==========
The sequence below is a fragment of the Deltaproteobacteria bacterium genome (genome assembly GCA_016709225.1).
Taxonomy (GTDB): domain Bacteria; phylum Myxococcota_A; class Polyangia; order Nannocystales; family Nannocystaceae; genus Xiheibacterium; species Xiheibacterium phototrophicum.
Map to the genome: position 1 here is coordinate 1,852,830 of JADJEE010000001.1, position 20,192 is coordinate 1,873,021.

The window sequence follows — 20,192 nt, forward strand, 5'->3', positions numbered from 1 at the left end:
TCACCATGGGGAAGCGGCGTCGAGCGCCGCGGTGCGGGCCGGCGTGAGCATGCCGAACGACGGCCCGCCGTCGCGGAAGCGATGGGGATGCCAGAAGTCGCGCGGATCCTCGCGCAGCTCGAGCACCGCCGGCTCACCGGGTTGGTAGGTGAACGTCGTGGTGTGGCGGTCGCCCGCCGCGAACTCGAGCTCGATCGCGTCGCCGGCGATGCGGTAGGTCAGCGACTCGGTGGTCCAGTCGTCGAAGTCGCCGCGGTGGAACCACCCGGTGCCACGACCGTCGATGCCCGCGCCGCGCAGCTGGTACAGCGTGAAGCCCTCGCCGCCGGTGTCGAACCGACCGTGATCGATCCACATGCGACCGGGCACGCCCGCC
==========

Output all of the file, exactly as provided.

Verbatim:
The sequence below is a fragment of the Deltaproteobacteria bacterium genome (genome assembly GCA_016709225.1).
Taxonomy (GTDB): domain Bacteria; phylum Myxococcota_A; class Polyangia; order Nannocystales; family Nannocystaceae; genus Xiheibacterium; species Xiheibacterium phototrophicum.
Map to the genome: position 1 here is coordinate 1,852,830 of JADJEE010000001.1, position 20,192 is coordinate 1,873,021.

The window sequence follows — 20,192 nt, forward strand, 5'->3', positions numbered from 1 at the left end:
TCACCATGGGGAAGCGGCGTCGAGCGCCGCGGTGCGGGCCGGCGTGAGCATGCCGAACGACGGCCCGCCGTCGCGGAAGCGATGGGGATGCCAGAAGTCGCGCGGATCCTCGCGCAGCTCGAGCACCGCCGGCTCACCGGGTTGGTAGGTGAACGTCGTGGTGTGGCGGTCGCCCGCCGCGAACTCGAGCTCGATCGCGTCGCCGGCGATGCGGTAGGTCAGCGACTCGGTGGTCCAGTCGTCGAAGTCGCCGCGGTGGAACCACCCGGTGCCACGACCGTCGATGCCCGCGCCGCGCAGCTGGTACAGCGTGAAGCCCTCGCCGCCGGTGTCGAACCGACCGTGATCGATCCACATGCGACCGGGCACGCCCGCC